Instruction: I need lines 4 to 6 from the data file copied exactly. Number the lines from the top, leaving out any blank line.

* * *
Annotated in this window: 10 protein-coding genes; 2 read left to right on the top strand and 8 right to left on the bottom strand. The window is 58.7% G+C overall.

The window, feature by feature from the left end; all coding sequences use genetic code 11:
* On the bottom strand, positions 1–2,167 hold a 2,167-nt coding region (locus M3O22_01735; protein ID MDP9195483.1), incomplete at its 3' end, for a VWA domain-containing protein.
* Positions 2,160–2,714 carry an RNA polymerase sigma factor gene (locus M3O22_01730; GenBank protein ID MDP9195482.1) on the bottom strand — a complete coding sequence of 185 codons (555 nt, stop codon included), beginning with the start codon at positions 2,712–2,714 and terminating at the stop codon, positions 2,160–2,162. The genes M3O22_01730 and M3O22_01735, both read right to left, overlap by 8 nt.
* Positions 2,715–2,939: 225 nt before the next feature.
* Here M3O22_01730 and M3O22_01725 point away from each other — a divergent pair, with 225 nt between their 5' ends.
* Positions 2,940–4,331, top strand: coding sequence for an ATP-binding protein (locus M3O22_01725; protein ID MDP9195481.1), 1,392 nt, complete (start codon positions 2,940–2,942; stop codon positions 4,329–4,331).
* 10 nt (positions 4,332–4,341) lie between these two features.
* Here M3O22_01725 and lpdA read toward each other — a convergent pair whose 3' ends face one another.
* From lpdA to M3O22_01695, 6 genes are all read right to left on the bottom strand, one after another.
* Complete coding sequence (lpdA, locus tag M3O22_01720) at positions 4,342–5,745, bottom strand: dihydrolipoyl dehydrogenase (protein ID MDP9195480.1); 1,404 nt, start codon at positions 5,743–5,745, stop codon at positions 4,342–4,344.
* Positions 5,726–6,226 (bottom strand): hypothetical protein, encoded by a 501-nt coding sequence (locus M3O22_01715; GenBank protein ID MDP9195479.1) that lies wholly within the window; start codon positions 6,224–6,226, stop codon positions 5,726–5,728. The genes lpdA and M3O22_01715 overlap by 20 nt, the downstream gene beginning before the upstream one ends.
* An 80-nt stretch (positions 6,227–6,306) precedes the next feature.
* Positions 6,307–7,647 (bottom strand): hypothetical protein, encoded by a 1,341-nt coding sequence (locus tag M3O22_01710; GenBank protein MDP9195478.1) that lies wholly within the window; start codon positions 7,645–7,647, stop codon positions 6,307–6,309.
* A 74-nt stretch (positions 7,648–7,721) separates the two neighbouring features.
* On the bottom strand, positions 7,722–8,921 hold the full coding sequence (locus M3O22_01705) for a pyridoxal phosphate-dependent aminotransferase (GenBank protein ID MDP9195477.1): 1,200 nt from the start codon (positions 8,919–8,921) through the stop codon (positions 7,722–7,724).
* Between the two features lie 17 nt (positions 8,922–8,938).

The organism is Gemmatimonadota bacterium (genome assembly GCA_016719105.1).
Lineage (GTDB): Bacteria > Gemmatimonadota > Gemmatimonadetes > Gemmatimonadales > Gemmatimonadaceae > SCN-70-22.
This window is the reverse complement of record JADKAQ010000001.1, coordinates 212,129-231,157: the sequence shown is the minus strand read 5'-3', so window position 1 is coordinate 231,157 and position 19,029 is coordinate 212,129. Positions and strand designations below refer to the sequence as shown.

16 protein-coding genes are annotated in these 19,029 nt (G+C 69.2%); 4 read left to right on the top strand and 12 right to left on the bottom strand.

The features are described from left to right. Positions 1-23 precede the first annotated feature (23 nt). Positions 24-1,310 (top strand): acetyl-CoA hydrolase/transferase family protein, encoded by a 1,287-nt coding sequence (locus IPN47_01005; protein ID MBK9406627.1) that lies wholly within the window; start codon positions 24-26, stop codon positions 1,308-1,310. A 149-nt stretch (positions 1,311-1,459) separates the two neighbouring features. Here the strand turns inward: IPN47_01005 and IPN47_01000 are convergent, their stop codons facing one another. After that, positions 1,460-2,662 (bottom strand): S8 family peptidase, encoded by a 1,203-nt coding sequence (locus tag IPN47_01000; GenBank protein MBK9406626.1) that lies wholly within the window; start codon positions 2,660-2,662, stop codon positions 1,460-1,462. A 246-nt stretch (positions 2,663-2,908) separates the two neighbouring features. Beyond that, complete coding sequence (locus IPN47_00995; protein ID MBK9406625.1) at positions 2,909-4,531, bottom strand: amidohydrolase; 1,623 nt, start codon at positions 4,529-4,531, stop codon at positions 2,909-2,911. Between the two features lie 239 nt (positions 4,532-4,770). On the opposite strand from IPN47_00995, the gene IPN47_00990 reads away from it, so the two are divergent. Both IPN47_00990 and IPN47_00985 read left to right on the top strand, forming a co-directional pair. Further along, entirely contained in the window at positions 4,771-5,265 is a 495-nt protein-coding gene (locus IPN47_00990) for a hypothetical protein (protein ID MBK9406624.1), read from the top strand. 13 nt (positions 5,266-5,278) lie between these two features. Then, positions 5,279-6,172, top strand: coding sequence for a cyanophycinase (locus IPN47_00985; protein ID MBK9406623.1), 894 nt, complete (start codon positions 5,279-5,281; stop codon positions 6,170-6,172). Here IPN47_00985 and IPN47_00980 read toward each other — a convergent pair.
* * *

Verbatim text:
* Positions 2,160–2,714 carry an RNA polymerase sigma factor gene (locus M3O22_01730; GenBank protein ID MDP9195482.1) on the bottom strand — a complete coding sequence of 185 codons (555 nt, stop codon included), beginning with the start codon at positions 2,712–2,714 and terminating at the stop codon, positions 2,160–2,162. The genes M3O22_01730 and M3O22_01735, both read right to left, overlap by 8 nt.
* Positions 2,715–2,939: 225 nt before the next feature.
* Here M3O22_01730 and M3O22_01725 point away from each other — a divergent pair, with 225 nt between their 5' ends.